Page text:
“A guy from our village works as a commander in the kadyrovtsie,” he said at the end of his final interview with a reporter last year. “He told it to my cousin: that I should be very, very careful, because Ramzan promises a bounty for me.”
C. J. Chivers reported from
Muslim world showers praise on Turkish PM
The group, which rules the tiny Palestinian territory, paid tribute to Erdogan’s “courageous stand” after he angrily left the discussion at the World Economic Forum in
“We consider his departure from the room an expression of support for the victims of the Holocaust carried out by the Zionists,” he said.
Senior Hamas leader Khalil al-Hayya also showered Erdogan with praise and compared him to Sultan Mehmed II who conquered Constantinople in 1453, bringing an end to the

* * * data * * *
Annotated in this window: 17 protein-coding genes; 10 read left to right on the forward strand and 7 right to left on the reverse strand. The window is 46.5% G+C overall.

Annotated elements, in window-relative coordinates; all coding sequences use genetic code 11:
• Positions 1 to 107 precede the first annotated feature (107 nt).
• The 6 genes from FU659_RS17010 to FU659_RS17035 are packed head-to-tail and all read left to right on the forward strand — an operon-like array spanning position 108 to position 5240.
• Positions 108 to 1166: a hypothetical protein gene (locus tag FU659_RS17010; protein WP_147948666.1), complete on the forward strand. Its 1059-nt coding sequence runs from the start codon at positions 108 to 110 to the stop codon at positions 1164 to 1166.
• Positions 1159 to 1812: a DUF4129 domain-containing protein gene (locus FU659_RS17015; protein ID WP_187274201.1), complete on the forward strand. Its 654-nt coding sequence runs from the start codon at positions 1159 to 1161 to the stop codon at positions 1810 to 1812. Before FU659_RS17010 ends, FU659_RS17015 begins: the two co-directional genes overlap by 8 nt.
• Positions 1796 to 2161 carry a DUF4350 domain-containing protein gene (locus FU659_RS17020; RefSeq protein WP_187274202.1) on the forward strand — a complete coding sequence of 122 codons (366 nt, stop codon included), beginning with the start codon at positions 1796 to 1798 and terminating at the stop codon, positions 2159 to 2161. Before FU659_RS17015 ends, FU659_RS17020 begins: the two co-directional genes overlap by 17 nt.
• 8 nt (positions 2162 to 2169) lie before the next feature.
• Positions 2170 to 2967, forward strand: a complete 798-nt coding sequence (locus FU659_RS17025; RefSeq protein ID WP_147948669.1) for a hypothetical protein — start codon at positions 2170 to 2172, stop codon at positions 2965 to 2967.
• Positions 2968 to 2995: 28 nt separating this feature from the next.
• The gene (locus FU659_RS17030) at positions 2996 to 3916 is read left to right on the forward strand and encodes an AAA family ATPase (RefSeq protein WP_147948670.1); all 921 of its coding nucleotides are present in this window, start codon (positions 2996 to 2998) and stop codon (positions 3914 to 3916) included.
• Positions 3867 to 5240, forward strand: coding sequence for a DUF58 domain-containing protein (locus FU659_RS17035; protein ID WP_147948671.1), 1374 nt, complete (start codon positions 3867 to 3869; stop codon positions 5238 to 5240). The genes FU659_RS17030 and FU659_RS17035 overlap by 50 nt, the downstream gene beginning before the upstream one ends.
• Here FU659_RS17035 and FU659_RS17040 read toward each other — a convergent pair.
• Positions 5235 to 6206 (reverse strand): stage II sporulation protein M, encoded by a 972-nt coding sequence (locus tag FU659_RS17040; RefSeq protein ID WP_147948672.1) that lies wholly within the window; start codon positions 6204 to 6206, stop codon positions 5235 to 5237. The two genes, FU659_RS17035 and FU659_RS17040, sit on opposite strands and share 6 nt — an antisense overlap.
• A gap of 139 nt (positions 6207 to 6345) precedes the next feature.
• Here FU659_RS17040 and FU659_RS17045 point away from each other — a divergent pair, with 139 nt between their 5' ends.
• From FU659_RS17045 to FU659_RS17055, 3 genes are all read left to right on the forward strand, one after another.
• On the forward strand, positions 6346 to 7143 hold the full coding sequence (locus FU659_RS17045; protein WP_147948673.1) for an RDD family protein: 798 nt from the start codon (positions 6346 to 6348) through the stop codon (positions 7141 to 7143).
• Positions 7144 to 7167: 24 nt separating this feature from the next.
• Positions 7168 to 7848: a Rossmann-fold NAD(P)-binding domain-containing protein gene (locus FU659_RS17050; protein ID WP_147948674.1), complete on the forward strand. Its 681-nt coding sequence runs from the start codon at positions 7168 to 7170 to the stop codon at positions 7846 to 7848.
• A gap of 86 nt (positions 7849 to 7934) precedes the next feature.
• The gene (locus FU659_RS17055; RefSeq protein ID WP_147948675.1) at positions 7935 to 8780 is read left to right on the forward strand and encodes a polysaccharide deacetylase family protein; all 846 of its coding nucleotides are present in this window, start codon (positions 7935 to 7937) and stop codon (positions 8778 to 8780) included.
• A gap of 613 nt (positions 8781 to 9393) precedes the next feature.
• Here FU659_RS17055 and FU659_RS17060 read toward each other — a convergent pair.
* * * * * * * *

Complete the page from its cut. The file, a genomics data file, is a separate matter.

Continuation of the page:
“The Palestinian people, the resistance and Hamas salute you, Erdogan,” Hayya told a rally in
Some see Mumbai terrorism as an attack on India-Israel ties
IN MUMBAI: Indian commandos descend to the Nariman House in November. Indian media have reported that a suspect said assailants were targeting Israeli citizens there.
They cite the sophisticated attack on the Nariman House Jewish centre. Relations between
By Peter Spiegel, January 31, 2009
These experts, despite an ongoing investigation of the assailants' motives, have concluded that the assault on the obscure Nariman House was more sophisticated than those on the city's two luxury hotels, an indication that it was a prime target in the November operation.
"Their aim was to humiliate
Das and other members of a high-level delegation of Indian government and business leaders met in
The relationship between
Bruce Riedel, a former
Israeli companies also have invested heavily in
Direct evidence, however, that the Mumbai attackers were targeting this increasingly friendly relationship remains piecemeal.
Early in the assault, an attacker who was part of the operation on Nariman House called an Indian TV news channel and railed against the September visit by a senior Israeli military official, Maj. Gen. Avi Mizrahi, to the divided